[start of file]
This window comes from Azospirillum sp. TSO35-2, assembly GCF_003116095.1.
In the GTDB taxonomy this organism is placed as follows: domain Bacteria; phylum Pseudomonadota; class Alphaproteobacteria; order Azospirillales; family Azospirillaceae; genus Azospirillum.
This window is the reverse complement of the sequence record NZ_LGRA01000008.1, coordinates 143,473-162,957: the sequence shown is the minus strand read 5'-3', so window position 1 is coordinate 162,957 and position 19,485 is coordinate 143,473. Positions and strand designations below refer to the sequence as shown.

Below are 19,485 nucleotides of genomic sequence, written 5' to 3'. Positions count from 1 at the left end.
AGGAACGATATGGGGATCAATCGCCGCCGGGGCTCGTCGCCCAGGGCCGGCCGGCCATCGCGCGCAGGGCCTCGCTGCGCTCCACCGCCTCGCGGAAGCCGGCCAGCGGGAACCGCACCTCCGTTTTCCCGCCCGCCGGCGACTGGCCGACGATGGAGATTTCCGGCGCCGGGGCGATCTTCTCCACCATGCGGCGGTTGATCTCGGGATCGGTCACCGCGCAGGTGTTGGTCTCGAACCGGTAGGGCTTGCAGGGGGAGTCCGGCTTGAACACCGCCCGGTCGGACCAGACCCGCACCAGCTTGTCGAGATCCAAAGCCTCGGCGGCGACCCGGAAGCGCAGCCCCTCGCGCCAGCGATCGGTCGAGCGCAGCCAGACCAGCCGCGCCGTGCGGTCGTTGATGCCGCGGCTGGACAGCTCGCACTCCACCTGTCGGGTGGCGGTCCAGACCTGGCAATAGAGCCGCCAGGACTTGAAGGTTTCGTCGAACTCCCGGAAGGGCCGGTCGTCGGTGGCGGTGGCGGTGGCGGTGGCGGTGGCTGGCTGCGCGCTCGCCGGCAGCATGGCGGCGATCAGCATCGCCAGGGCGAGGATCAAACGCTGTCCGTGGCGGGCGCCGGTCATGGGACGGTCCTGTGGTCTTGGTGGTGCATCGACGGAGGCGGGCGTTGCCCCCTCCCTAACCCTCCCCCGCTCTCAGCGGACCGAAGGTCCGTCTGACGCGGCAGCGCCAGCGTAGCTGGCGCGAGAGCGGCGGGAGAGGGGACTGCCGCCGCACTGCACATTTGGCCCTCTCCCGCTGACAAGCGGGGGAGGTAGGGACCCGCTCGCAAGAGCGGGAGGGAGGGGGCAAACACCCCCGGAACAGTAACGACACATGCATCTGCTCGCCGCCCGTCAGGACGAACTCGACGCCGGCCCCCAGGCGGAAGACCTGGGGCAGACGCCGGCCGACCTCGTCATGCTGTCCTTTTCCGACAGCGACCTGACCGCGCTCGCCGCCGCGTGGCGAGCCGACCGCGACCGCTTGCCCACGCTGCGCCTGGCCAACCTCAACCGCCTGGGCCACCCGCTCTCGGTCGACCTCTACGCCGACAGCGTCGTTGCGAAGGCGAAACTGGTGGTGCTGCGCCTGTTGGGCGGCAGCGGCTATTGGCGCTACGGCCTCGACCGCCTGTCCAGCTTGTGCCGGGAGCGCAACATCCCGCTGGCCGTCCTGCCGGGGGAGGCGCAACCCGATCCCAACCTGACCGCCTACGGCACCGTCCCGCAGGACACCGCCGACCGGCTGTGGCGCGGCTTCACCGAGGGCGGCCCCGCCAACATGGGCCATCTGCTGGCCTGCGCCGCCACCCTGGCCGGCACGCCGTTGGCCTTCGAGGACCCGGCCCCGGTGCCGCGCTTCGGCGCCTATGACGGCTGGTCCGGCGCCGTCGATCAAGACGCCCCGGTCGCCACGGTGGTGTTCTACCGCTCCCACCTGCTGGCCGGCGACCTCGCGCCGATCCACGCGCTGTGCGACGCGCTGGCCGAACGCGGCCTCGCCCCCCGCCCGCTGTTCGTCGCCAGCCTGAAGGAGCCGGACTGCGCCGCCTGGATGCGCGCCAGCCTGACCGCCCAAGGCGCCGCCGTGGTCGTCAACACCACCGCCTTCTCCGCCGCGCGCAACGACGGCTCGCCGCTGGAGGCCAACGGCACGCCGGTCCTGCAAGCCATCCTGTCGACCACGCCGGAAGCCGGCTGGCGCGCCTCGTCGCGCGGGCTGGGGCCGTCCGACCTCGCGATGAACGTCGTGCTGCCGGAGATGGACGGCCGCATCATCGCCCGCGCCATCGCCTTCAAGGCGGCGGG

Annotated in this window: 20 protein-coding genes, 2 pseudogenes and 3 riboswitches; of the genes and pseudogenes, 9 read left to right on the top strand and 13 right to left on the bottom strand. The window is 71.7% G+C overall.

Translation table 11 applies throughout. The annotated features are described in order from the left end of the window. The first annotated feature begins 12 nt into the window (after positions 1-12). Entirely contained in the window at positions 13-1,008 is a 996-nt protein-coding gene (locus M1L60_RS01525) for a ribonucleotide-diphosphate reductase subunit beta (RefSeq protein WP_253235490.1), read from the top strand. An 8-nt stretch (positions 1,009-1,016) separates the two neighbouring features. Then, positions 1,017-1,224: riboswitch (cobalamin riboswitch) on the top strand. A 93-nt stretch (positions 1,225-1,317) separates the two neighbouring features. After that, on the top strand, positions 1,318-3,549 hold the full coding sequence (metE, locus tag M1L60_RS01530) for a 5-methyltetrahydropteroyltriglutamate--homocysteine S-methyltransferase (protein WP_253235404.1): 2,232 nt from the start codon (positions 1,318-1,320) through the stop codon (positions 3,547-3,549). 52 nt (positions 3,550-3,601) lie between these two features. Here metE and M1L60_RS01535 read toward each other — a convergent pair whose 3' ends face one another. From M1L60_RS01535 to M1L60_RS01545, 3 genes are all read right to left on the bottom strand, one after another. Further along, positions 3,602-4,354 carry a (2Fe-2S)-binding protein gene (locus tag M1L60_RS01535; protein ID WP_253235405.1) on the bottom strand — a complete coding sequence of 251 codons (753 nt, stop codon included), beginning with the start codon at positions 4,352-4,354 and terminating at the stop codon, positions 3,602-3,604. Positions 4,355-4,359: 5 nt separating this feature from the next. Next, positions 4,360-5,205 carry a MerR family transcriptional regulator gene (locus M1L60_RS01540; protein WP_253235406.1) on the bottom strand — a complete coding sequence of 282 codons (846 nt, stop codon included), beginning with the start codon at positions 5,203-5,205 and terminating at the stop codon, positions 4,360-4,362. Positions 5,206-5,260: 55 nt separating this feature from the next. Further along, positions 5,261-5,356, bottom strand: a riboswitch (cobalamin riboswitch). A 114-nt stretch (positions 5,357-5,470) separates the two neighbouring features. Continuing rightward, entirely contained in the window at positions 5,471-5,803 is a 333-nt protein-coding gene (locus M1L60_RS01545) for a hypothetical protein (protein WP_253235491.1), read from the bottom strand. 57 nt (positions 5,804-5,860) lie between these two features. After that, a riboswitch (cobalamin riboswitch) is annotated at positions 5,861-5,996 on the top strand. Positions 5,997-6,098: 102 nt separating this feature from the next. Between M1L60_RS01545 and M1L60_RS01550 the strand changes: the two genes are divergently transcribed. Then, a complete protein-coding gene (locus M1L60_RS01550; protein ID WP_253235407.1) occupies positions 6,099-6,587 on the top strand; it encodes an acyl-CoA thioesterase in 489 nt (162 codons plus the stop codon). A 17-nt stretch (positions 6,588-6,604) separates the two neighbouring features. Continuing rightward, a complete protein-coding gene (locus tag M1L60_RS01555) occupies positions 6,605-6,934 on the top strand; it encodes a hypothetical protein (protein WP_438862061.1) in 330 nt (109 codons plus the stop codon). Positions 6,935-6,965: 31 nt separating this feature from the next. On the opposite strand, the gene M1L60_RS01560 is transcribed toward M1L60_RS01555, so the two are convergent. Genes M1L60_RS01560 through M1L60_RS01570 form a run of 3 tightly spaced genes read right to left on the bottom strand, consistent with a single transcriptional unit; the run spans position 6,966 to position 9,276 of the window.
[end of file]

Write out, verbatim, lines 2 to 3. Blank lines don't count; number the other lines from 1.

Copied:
In the GTDB taxonomy this organism is placed as follows: domain Bacteria; phylum Pseudomonadota; class Alphaproteobacteria; order Azospirillales; family Azospirillaceae; genus Azospirillum.
This window is the reverse complement of the sequence record NZ_LGRA01000008.1, coordinates 143,473-162,957: the sequence shown is the minus strand read 5'-3', so window position 1 is coordinate 162,957 and position 19,485 is coordinate 143,473. Positions and strand designations below refer to the sequence as shown.